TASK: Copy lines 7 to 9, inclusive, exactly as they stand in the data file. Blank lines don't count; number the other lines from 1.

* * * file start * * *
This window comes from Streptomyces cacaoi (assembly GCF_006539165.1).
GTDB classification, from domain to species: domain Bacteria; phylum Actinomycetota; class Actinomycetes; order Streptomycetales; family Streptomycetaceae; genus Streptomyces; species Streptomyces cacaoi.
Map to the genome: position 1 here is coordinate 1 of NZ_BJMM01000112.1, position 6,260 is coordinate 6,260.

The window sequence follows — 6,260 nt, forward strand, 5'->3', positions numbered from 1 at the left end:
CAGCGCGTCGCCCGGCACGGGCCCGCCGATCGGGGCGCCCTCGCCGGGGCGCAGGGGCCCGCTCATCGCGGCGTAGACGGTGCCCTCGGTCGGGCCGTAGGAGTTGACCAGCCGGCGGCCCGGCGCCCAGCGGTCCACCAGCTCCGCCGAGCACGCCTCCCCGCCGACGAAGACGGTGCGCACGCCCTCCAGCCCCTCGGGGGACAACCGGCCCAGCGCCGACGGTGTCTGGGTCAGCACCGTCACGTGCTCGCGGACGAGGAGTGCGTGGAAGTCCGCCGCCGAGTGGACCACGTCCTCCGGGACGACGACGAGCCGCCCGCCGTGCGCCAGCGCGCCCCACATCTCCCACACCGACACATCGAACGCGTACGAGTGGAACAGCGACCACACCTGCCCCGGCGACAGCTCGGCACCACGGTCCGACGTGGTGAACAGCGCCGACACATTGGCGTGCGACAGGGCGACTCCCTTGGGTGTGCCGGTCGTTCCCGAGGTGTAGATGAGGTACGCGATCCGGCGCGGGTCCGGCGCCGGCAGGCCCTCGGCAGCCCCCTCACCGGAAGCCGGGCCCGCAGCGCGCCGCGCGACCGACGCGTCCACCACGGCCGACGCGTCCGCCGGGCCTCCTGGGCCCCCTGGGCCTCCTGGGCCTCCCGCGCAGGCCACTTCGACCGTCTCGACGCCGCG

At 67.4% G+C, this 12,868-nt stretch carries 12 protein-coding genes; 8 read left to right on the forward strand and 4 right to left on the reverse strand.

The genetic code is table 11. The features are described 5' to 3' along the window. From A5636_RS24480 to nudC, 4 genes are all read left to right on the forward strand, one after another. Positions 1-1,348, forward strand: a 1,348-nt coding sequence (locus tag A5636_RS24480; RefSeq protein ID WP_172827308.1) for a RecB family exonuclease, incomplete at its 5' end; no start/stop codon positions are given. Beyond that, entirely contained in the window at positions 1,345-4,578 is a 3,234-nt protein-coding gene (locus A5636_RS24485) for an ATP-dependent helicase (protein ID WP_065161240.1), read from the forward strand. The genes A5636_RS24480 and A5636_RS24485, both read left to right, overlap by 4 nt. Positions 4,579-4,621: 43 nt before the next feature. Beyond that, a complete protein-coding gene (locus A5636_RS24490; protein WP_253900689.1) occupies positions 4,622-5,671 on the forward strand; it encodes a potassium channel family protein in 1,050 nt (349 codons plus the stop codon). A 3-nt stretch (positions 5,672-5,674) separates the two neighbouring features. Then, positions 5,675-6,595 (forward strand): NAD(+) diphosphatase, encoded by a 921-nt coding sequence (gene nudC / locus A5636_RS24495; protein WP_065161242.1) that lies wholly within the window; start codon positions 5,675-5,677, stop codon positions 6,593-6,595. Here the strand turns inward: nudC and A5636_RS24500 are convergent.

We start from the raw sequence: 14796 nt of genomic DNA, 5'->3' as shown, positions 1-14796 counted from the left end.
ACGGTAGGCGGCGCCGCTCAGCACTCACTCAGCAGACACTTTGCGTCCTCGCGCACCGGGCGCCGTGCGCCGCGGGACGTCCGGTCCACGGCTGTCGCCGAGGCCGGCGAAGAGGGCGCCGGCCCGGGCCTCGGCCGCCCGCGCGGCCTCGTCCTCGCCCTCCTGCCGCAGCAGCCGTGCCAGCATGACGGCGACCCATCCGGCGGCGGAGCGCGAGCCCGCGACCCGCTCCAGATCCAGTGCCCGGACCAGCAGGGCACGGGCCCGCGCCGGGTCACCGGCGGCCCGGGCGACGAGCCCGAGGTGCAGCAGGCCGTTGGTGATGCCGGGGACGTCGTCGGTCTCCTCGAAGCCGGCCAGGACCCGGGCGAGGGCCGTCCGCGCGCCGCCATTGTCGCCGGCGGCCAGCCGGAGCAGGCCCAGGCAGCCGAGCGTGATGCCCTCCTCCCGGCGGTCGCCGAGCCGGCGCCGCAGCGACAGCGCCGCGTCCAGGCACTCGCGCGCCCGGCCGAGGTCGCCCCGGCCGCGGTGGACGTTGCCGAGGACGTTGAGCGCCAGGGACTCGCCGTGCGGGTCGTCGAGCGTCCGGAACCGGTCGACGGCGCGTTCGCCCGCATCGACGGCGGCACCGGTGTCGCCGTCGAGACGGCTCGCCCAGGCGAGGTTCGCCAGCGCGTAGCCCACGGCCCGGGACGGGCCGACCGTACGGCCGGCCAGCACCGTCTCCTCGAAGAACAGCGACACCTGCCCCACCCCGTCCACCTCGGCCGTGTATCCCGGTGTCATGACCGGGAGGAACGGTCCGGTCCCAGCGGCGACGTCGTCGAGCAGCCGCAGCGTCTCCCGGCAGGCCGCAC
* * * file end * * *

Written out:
The genetic code is table 11. The features are described 5' to 3' along the window. From A5636_RS24480 to nudC, 4 genes are all read left to right on the forward strand, one after another. Positions 1-1,348, forward strand: a 1,348-nt coding sequence (locus tag A5636_RS24480; RefSeq protein ID WP_172827308.1) for a RecB family exonuclease, incomplete at its 5' end; no start/stop codon positions are given. Beyond that, entirely contained in the window at positions 1,345-4,578 is a 3,234-nt protein-coding gene (locus A5636_RS24485) for an ATP-dependent helicase (protein ID WP_065161240.1), read from the forward strand. The genes A5636_RS24480 and A5636_RS24485, both read left to right, overlap by 4 nt. Positions 4,579-4,621: 43 nt before the next feature. Beyond that, a complete protein-coding gene (locus A5636_RS24490; protein WP_253900689.1) occupies positions 4,622-5,671 on the forward strand; it encodes a potassium channel family protein in 1,050 nt (349 codons plus the stop codon). A 3-nt stretch (positions 5,672-5,674) separates the two neighbouring features. Then, positions 5,675-6,595 (forward strand): NAD(+) diphosphatase, encoded by a 921-nt coding sequence (gene nudC / locus A5636_RS24495; protein WP_065161242.1) that lies wholly within the window; start codon positions 5,675-5,677, stop codon positions 6,593-6,595. Here the strand turns inward: nudC and A5636_RS24500 are convergent.

We start from the raw sequence: 14796 nt of genomic DNA, 5'->3' as shown, positions 1-14796 counted from the left end.
ACGGTAGGCGGCGCCGCTCAGCACTCACTCAGCAGACACTTTGCGTCCTCGCGCACCGGGCGCCGTGCGCCGCGGGACGTCCGGTCCACGGCTGTCGCCGAGGCCGGCGAAGAGGGCGCCGGCCCGGGCCTCGGCCGCCCGCGCGGCCTCGTCCTCGCCCTCCTGCCGCAGCAGCCGTGCCAGCATGACGGCGACCCATCCGGCGGCGGAGCGCGAGCCCGCGACCCGCTCCAGATCCAGTGCCCGGACCAGCAGGGCACGGGCCCGCGCCGGGTCACCGGCGGCCCGGGCGACGAGCCCGAGGTGCAGCAGGCCGTTGGTGATGCCGGGGACGTCGTCGGTCTCCTCGAAGCCGGCCAGGACCCGGGCGAGGGCCGTCCGCGCGCCGCCATTGTCGCCGGCGGCCAGCCGGAGCAGGCCCAGGCAGCCGAGCGTGATGCCCTCCTCCCGGCGGTCGCCGAGCCGGCGCCGCAGCGACAGCGCCGCGTCCAGGCACTCGCGCGCCCGGCCGAGGTCGCCCCGGCCGCGGTGGACGTTGCCGAGGACGTTGAGCGCCAGGGACTCGCCGTGCGGGTCGTCGAGCGTCCGGAACCGGTCGACGGCGCGTTCGCCCGCATCGACGGCGGCACCGGTGTCGCCGTCGAGACGGCTCGCCCAGGCGAGGTTCGCCAGCGCGTAGCCCACGGCCCGGGACGGGCCGACCGTACGGCCGGCCAGCACCGTCTCCTCGAAGAACAGCGACACCTGCCCCACCCCGTCCACCTCGGCCGTGTATCCCGGTGTCATGACCGGGAGGAACGGTCCGGTCCCAGCGGCGACGTCGTCGAGCAGCCGCAGCGTCTCCCGGCAGGCCGCAC